Azure AD Admin Center Moves to Microsoft Entra Admin Center

Example of Ongoing Changes in Microsoft 365

I guess we all knew it was coming (after all, Microsoft published message center notification MC477013 in December 2022), but the news that the Microsoft Entra admin center (Figure 1) will replace the Azure AD admin center from April 1, 2023 is yet another example of the ongoing and constant changes in Microsoft 365. Those changes range from a massive introduction of fundamental new functionality, like Microsoft 365 Copilot, to a small update to how something appears.

The Microsoft Entra admin center

Changes in Microsoft 365
Figure 1: The Microsoft Entra admin center – one of the many changes in Microsoft 365

In this instance, Microsoft portraits the replacement of the Azure AD admin center as a unification of its identity management platform (Azure AD) with its identity and access solutions. Another way of looking at the move is that it allows Microsoft to bring those identity and access solutions to the attention of some organizations who wouldn’t otherwise consider them. Every time you open the Entra admin center, identity governance and other solutions will be there to discover. To be fair to Microsoft, if you access Azure AD from the Microsoft 365 admin center, the link goes direct to the Azure AD section of the Entra admin center.

Microsoft says that the old Azure AD admin center will continue to function until May 2023. Azure customers who don’t use Microsoft 365 can manage Azure AD through the Azure portal.

Many Rebranding Campaigns

Microsoft is well known for its love of rebranding campaigns. Microsoft 365 has steadily embraced a huge ecosystem, including the subscription version of the Office apps, and we’ll probably have to rename the next version of the Office 365 for IT Pros eBook to use Microsoft 365 instead. Microsoft Purview is another example, albeit one that at least collected together a bunch of different compliance solutions under a common banner. Defender did the same for security solutions, and so on.

Sometimes, Microsoft makes changes for what appears to be no good reason. Take the announcement in MC532194 (March 23) that Teams now uses an “EA” indicator instead of “P” when users run the preview version of the software. I’m still wondering why “Early Access” is any better than “Preview.” The change appears to deliver zero added value except that it aligns with the nomenclature Microsoft uses in places like the Office Insider program. From my perspective, the change meant that we needed to update Chapter 15 in the Office 365 for IT Pros eBook and our article about Teams preview.

Naming Changes Affect the Wider Technical Community

Microsoft makes naming changes for its own reasons. I doubt that they take the wider community into consideration when they decide on these updates but the effect of a naming change or rebrand ripple through documentation and training. For instance, video training companies that have a program telling people how to use the Azure AD admin center must now update their collateral and perhaps even reshoot some or all of their video. That’s a big cost for the production company.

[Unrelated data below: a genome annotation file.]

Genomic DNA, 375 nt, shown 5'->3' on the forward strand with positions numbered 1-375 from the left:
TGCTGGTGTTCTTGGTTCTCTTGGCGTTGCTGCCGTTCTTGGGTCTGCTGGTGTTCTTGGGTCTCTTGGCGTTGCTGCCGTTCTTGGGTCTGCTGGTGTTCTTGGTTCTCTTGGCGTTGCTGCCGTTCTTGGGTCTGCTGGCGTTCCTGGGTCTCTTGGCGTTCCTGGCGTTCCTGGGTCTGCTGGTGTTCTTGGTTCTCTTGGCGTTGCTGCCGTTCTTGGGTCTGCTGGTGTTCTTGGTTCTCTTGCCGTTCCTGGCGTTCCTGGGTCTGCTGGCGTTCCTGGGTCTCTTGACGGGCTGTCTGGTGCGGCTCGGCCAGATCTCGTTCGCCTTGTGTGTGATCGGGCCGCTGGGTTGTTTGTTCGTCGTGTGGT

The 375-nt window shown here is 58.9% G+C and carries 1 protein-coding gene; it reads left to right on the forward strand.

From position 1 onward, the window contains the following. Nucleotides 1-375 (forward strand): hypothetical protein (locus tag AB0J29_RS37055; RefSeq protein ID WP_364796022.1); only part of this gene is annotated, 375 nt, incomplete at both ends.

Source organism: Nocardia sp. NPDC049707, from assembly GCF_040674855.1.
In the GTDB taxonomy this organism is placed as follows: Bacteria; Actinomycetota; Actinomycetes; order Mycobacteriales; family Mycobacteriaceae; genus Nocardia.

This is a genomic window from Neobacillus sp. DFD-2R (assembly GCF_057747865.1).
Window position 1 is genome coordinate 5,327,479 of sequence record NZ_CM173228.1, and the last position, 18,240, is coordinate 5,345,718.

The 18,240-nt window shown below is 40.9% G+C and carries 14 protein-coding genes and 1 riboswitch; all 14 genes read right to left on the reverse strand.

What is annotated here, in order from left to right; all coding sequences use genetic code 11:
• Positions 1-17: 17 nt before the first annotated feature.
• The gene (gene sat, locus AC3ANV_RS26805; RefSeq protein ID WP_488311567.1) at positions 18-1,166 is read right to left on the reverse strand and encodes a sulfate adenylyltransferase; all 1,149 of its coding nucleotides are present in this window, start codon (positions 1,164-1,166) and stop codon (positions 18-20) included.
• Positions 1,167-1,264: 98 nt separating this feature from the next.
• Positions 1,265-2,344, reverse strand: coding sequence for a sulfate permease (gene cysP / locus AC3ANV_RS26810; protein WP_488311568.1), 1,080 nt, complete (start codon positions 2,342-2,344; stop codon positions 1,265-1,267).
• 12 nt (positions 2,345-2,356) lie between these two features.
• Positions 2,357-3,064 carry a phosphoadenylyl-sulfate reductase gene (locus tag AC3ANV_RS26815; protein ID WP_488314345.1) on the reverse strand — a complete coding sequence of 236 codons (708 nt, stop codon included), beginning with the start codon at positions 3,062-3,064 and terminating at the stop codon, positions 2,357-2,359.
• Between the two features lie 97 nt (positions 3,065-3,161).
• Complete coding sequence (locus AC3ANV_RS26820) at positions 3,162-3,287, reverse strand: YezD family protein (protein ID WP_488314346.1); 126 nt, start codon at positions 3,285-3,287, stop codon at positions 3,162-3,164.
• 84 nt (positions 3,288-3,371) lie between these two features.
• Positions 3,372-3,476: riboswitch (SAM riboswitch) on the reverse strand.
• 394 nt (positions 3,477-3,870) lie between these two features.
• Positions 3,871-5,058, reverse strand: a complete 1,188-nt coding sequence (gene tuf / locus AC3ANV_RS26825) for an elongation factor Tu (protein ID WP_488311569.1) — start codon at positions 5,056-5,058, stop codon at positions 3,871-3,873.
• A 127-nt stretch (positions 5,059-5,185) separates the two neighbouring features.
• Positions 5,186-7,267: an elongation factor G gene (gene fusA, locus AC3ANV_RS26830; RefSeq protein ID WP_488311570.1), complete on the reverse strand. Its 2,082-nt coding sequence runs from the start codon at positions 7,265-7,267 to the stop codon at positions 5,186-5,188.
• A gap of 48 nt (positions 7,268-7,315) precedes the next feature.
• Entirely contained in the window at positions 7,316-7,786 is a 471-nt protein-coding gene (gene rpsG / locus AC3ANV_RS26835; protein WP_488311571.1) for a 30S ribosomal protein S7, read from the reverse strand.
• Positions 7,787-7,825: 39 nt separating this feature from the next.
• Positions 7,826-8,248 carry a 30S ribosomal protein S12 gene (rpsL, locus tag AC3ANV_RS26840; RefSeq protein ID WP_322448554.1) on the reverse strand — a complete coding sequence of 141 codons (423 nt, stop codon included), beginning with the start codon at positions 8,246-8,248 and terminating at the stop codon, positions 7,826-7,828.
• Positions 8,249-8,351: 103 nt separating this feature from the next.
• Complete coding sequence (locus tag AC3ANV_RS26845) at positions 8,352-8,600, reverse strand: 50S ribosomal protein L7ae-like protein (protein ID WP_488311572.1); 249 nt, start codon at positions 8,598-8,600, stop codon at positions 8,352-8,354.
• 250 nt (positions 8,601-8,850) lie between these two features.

The same is true for books that cover Azure AD or any of the other topics affected by naming or branding changes. Switching references from the Azure AD admin center to the Entra admin center isn’t quite as simple as doing a search and replace. Microsoft often takes the opportunity to rename options in administrative consoles when they change things. Data lifecycle management is now the place in the Purview compliance portal that was once known as the location for the management of retention labels and policies. The justification is that the section of the portal now spans additional options such as adaptive scopes, policy lookup, and legacy Exchange mailbox retention policies and tags (both of which are still very useful).

Changes in Microsoft 365 Will Keep on Happening

I don’t expect Microsoft to poll the technical community before they change the name of anything inside Microsoft 365. It won’t happen and would be unreasonable. Microsoft will continue to make changes how and when they like, even if the outcome displeases some. Their decision to stop accepting inbound email from old and vulnerable on-premises Exchange servers to protect Exchange Online is a good example of a change that inflamed many opinions. However, we don’t get to vote.

Content producers like Office 365 for IT Pros simply need to be proactive and respond to Microsoft changes the best way we can. In that respect, being able to publish a complete new book every month is a major advantage, even if it takes a lot of hard work. Now back to the task of looking for all those references to the Azure AD admin center – a change that we’ll probably make in the May 2023 update.

7 Replies to “Azure AD Admin Center Moves to Microsoft Entra Admin Center”

  1. As I learn more and more about Office 365 (sorry, Microsoft 365), the endless renaming and relocation of features– and configuration options within those features– is a source of constant frustration. I’ve literally spent several minutes trying to find something in the Admin portal that was something/somewhere else the last time I used it. Which is why I am a happy subscriber to your book…

      1. If it can’t be “new and improved”, I guess “new and approved” will have to do… 🙂

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